The risk of SAT is prevalent across patient populations and increases with factors such as stimulant abuse.5 Not only does a SAT endanger the life of a vulnerable individual, it also psychologically affects the individual, families, communities, and society as a whole. The substantial impact that suicide has on the community necessitates public health intervention efforts to target high-risk populations. Young populations have been deemed increasingly at risk of suicide due to a variety of psychosocial stressors.5 Research stipulates that within these diverse, young populations, females have proven to be the most vulnerable group.5 Suicide remains the second leading cause of death in individuals between the ages of 10–34.6 Stimulant abuse contributes to the numerous stressors that young populations face.8 Public health prevention efforts within this demographic group may reduce the economic and human cost of suicide.
The rising national trend in nonmedical prescription stimulant abuse has allowed experts to discern the psychological factors that contribute to the start of recreational substance consumption.9 This work indicates that the initiation of abuse often follows discrete traumatic events.10 Therefore, the inefficiency of prescription medication as a coping mechanism may be attributed to these higher suicidal rates. A prominent correlation between lower median household income state quartile (MHIQ) and increased stimulant abuse (MHIQ = 1.2%) exists (Table 1). Poor access to healthcare and high rates of depression in individuals of lower socioeconomic status contribute to psychological effects prompting nonmedical stimulant abuse.8 Non-medical stimulant use has also been associated with other harmful habits including tobacco, alcohol, and other illicit drug use.4 Each of these habits has also been correlated to increased suicide risk, all of which may be contributing factors.11
Multivariable analysis showed SAT is associated with stimulant abuse and younger age. One potential reason for this result may involve the absence of impulse control correlated with drug abuse.12 Meanwhile, the proportion of ED visits with associated stimulant abuse was higher in younger age groups. This pattern corroborates past research indicating increased non-medical stimulant use among college populations.4 Association of SAT with stimulant abuse (besides younger age), and higher prevalence of stimulant abuse in those who are younger in age indicates that young people should be targeted for active stimulant-abuse prevention and treatment interventions.
We found a stronger association between SAT and stimulant abuse in females, in all age groups. Previous literature coheres with this finding. Gender differences in stimulants have been established both behaviorally and pharmacologically. Women have been known to undergo the telescoping effect, which stipulates that in the long term, females escalate from low-dose use to addiction faster than men.13 The quicker increase in consumption rates has been attributed to hormonal fluctuations inherent with the menstrual cycle. This hormonal fluctuation has been shown to subject women to differential drug effects dependent on their menstrual phase.14 Women have been shown to be significantly more susceptible to physiological dependence, which is the most extreme classification of drug use in the Diagnostic and Statistical Manual of Mental Disorders, Fourth Edition. This is associated with an increase in extreme lifestyle changes attributable to drug administration and consumption.3
Suicide attempts are associated with Native American and White race. At the same time, stimulant abuse was more common in Native American, and to a lesser extent, White patients. This pattern indicates active stimulant-abuse prevention and treatment interventions could specifically reduce SAT in those racial groups. It has been well established in the literature that race plays a significant role in the type of substance being abused.15 The increased rate of cocaine abuse in Black populations has been attributed to distribution networks and the historic, structurally driven prevalence of cocaine in Black communities.15 White and Hispanic populations, on the other hand, have more commonly used amphetamines or are considered dual users of both stimulants.3 Interestingly, Asian/Pacific Islanders have also experienced a sharp increase in non-cocaine stimulant admissions to treatment centers.16 We were not able to differentiate the exact type of the stimulant in this study.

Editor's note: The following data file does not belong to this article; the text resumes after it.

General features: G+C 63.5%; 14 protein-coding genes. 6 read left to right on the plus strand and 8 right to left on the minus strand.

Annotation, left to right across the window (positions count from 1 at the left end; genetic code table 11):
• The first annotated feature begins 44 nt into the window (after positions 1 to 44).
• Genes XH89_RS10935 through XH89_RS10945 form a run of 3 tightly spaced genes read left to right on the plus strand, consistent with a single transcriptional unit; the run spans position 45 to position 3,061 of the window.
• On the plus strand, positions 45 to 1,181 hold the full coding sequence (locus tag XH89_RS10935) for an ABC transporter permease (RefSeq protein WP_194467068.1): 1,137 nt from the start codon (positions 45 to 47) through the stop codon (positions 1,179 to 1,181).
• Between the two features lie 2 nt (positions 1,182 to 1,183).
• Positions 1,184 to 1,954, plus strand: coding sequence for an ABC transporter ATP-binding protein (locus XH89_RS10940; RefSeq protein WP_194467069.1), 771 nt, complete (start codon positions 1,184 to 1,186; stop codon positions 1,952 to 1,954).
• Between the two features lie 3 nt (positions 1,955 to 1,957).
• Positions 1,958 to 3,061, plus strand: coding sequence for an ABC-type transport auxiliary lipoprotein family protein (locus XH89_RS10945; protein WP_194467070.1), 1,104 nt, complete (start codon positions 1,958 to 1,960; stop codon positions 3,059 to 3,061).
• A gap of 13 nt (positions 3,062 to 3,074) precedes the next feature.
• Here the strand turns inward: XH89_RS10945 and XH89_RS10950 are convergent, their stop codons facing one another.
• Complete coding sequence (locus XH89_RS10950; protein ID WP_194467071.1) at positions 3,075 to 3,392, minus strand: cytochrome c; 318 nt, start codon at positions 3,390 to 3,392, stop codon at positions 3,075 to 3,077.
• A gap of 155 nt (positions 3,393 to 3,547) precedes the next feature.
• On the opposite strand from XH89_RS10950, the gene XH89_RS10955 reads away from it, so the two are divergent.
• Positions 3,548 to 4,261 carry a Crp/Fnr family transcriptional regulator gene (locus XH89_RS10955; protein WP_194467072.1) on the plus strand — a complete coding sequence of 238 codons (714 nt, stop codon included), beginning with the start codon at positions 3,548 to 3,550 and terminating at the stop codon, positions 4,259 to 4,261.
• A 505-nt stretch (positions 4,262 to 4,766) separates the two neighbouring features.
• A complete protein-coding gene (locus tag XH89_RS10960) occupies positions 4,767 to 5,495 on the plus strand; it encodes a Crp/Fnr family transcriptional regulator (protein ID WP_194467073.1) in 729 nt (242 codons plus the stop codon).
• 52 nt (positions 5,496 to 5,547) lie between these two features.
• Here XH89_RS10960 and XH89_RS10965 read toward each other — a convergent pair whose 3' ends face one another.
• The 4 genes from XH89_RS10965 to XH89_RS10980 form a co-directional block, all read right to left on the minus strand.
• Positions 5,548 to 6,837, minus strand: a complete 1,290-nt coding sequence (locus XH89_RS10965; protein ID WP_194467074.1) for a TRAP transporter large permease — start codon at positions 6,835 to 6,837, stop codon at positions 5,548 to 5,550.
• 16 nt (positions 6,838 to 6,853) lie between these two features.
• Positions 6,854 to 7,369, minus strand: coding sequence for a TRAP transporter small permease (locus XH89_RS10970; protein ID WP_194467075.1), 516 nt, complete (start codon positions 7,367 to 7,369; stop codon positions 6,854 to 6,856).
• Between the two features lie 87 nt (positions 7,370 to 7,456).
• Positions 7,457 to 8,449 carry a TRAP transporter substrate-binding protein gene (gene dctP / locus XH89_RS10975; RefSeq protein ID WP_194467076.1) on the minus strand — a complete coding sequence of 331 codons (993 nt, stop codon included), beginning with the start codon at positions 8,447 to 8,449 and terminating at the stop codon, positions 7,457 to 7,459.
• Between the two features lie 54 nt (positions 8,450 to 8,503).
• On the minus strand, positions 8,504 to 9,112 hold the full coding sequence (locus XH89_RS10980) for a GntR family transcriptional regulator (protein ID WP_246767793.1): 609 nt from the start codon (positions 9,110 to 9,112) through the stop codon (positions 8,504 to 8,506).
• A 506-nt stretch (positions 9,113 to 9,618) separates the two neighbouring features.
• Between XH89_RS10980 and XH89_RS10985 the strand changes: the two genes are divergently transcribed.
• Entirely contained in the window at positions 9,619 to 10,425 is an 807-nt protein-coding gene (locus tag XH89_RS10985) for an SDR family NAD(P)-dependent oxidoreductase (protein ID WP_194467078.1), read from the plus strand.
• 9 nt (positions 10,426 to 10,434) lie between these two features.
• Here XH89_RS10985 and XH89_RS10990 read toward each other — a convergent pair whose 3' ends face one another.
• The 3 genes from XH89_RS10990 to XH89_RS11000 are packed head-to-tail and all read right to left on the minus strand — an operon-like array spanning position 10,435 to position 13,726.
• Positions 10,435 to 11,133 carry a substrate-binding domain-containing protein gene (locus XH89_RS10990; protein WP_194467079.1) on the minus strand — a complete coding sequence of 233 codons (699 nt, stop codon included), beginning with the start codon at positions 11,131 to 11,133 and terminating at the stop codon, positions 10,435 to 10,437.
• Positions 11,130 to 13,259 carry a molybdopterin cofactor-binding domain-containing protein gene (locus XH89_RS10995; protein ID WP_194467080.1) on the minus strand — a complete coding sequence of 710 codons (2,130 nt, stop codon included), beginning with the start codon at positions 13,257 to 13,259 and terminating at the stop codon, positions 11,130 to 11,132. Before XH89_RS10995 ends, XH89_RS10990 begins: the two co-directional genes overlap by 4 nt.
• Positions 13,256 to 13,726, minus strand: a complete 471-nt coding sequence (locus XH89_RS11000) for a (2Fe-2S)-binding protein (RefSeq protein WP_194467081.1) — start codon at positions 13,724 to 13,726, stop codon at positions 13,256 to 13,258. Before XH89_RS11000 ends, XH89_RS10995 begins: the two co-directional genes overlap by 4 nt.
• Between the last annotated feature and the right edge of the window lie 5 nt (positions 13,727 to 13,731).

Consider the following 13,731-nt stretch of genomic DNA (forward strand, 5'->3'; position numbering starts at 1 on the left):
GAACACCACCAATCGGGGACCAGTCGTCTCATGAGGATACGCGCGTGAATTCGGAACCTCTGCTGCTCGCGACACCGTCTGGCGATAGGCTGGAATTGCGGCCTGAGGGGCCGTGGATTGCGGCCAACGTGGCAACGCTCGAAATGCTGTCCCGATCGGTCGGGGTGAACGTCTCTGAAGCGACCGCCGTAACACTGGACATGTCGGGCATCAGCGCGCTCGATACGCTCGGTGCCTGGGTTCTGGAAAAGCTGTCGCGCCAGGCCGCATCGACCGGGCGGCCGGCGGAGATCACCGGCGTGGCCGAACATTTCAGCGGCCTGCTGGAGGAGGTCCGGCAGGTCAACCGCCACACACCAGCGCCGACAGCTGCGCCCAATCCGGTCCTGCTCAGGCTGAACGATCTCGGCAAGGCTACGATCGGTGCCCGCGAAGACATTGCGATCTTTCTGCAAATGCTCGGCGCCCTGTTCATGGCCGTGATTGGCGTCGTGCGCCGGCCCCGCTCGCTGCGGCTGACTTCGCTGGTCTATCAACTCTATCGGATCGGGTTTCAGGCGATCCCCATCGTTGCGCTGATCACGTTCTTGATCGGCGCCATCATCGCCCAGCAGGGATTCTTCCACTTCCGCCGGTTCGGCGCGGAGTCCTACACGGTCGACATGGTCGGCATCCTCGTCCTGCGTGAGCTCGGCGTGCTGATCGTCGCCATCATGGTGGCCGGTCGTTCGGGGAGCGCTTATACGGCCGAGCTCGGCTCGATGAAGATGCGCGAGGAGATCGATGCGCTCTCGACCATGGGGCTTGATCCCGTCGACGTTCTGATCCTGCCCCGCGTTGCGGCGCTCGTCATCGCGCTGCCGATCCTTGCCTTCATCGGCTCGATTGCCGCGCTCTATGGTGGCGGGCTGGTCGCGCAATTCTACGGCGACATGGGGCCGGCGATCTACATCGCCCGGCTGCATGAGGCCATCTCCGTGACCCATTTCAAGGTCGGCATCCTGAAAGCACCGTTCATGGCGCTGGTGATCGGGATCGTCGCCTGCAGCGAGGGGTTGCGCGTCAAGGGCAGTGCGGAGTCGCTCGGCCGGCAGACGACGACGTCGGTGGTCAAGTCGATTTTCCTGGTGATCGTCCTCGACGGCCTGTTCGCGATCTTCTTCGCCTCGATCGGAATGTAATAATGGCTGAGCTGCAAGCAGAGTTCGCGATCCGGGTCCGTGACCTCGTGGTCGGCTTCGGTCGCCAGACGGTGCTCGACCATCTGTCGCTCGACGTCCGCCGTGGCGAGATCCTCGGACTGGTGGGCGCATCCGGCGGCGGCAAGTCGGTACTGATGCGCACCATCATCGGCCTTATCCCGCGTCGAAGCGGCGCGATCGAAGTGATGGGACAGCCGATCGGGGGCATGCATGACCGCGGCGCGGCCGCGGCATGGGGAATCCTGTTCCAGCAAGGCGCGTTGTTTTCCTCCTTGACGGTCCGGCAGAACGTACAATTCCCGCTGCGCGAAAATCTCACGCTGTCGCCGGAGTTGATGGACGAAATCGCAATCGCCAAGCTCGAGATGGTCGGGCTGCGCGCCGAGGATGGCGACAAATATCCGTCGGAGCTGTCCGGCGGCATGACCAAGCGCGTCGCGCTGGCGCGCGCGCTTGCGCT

It should be noted that this study does have its limitations. First, a substantial number of patients diagnosed in the ED could have had suicidal thoughts without SAT. Additionally, patients who have intended self-harm without SAT could have been mischaracterized as SAT. This categorizes individuals who had suicidal intentions but no SAT in the same category as those who were suicidal with SAT.
Suicide attempts were associated with stimulant abuse, younger age, and White or Native American race. Stimulant abuse was the only modifiable risk factor for SAT in our study. Therefore, we recommend that groups with higher prevalence of stimulant abuse (young and middle aged, Native American and Black race, with lower household income) be targeted for stimulant-abuse prevention and treatment to reduce SAT. In this regard, people who are at higher risk of SAT due to non-modifiable risk factors (younger age, Native American or White race) should be prioritized. Moreover, controlling stimulant abuse among women would be specifically effective in SAT prevention. The findings presented could be of value when developing screening tools to implement in a patient care setting that stratifies patients into risk categories for SAT.
Section Editor: Mark I. Langdorf, MD, MHPE
Full text available through open access at http://escholarship.org/uc/uciem_westjem
Address for Correspondence: Bharath Chakravarthy, MD, MPH, University of California, Irvine, Department of Emergency Medicine, 101 The City Drive South, Route 128-01, Orange, California 92868. Email: firstname.lastname@example.org. 3 / 2022; 23:152 – 157
Submission history: Revision received December 2, 2020; Submitted July 25, 2021; Accepted August 2, 2021
Conflicts of Interest: By the WestJEM article submission agreement, all authors are required to disclose all affiliations, funding sources and financial or management relationships that could be perceived as potential sources of bias. No author has professional or financial relationships with any companies that are relevant to this study. There are no conflicts of interest or sources of funding to declare.